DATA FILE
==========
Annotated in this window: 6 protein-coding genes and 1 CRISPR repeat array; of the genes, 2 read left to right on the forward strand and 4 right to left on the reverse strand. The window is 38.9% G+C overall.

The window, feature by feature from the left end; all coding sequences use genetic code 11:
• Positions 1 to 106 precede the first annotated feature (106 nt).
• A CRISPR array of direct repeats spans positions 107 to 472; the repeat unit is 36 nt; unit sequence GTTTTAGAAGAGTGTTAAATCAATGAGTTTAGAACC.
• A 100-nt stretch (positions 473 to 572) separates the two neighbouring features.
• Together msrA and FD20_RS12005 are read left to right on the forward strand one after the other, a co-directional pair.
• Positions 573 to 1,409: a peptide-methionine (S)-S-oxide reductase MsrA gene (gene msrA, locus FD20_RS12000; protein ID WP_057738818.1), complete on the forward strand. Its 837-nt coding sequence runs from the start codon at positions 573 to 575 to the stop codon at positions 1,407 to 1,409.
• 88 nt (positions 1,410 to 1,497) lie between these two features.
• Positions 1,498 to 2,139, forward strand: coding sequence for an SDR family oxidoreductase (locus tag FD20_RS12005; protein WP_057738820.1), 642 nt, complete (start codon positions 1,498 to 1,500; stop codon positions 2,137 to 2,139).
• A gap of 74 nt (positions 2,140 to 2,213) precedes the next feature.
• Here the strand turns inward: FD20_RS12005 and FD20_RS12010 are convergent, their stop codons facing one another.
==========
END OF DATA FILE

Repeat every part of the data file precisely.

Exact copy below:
Annotated in this window: 6 protein-coding genes and 1 CRISPR repeat array; of the genes, 2 read left to right on the forward strand and 4 right to left on the reverse strand. The window is 38.9% G+C overall.

The window, feature by feature from the left end; all coding sequences use genetic code 11:
• Positions 1 to 106 precede the first annotated feature (106 nt).
• A CRISPR array of direct repeats spans positions 107 to 472; the repeat unit is 36 nt; unit sequence GTTTTAGAAGAGTGTTAAATCAATGAGTTTAGAACC.
• A 100-nt stretch (positions 473 to 572) separates the two neighbouring features.
• Together msrA and FD20_RS12005 are read left to right on the forward strand one after the other, a co-directional pair.
• Positions 573 to 1,409: a peptide-methionine (S)-S-oxide reductase MsrA gene (gene msrA, locus FD20_RS12000; protein ID WP_057738818.1), complete on the forward strand. Its 837-nt coding sequence runs from the start codon at positions 573 to 575 to the stop codon at positions 1,407 to 1,409.
• 88 nt (positions 1,410 to 1,497) lie between these two features.
• Positions 1,498 to 2,139, forward strand: coding sequence for an SDR family oxidoreductase (locus tag FD20_RS12005; protein WP_057738820.1), 642 nt, complete (start codon positions 1,498 to 1,500; stop codon positions 2,137 to 2,139).
• A gap of 74 nt (positions 2,140 to 2,213) precedes the next feature.
• Here the strand turns inward: FD20_RS12005 and FD20_RS12010 are convergent, their stop codons facing one another.